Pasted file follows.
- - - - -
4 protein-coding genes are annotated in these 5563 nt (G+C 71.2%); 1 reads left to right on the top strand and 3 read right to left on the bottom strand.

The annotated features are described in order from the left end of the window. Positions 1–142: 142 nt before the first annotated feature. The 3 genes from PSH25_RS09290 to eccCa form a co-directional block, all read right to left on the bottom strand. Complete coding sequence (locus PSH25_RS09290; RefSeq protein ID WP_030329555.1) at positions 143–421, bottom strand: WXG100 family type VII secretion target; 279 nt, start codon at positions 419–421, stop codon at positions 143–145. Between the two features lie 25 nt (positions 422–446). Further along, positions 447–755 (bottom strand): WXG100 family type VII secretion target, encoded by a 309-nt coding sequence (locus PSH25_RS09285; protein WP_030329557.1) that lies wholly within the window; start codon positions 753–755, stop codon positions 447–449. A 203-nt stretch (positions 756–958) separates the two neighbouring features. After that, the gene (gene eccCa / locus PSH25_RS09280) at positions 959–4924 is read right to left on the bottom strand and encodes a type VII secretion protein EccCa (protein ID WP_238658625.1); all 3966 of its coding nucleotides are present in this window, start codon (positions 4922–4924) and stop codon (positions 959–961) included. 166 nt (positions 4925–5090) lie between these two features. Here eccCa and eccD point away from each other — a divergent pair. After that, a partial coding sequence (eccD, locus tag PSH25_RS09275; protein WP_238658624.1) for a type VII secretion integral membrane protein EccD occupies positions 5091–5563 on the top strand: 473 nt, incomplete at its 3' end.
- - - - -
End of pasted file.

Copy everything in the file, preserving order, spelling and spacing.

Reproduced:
4 protein-coding genes are annotated in these 5563 nt (G+C 71.2%); 1 reads left to right on the top strand and 3 read right to left on the bottom strand.

The annotated features are described in order from the left end of the window. Positions 1–142: 142 nt before the first annotated feature. The 3 genes from PSH25_RS09290 to eccCa form a co-directional block, all read right to left on the bottom strand. Complete coding sequence (locus PSH25_RS09290; RefSeq protein ID WP_030329555.1) at positions 143–421, bottom strand: WXG100 family type VII secretion target; 279 nt, start codon at positions 419–421, stop codon at positions 143–145. Between the two features lie 25 nt (positions 422–446). Further along, positions 447–755 (bottom strand): WXG100 family type VII secretion target, encoded by a 309-nt coding sequence (locus PSH25_RS09285; protein WP_030329557.1) that lies wholly within the window; start codon positions 753–755, stop codon positions 447–449. A 203-nt stretch (positions 756–958) separates the two neighbouring features. After that, the gene (gene eccCa / locus PSH25_RS09280) at positions 959–4924 is read right to left on the bottom strand and encodes a type VII secretion protein EccCa (protein ID WP_238658625.1); all 3966 of its coding nucleotides are present in this window, start codon (positions 4922–4924) and stop codon (positions 959–961) included. 166 nt (positions 4925–5090) lie between these two features. Here eccCa and eccD point away from each other — a divergent pair. After that, a partial coding sequence (eccD, locus tag PSH25_RS09275; protein WP_238658624.1) for a type VII secretion integral membrane protein EccD occupies positions 5091–5563 on the top strand: 473 nt, incomplete at its 3' end.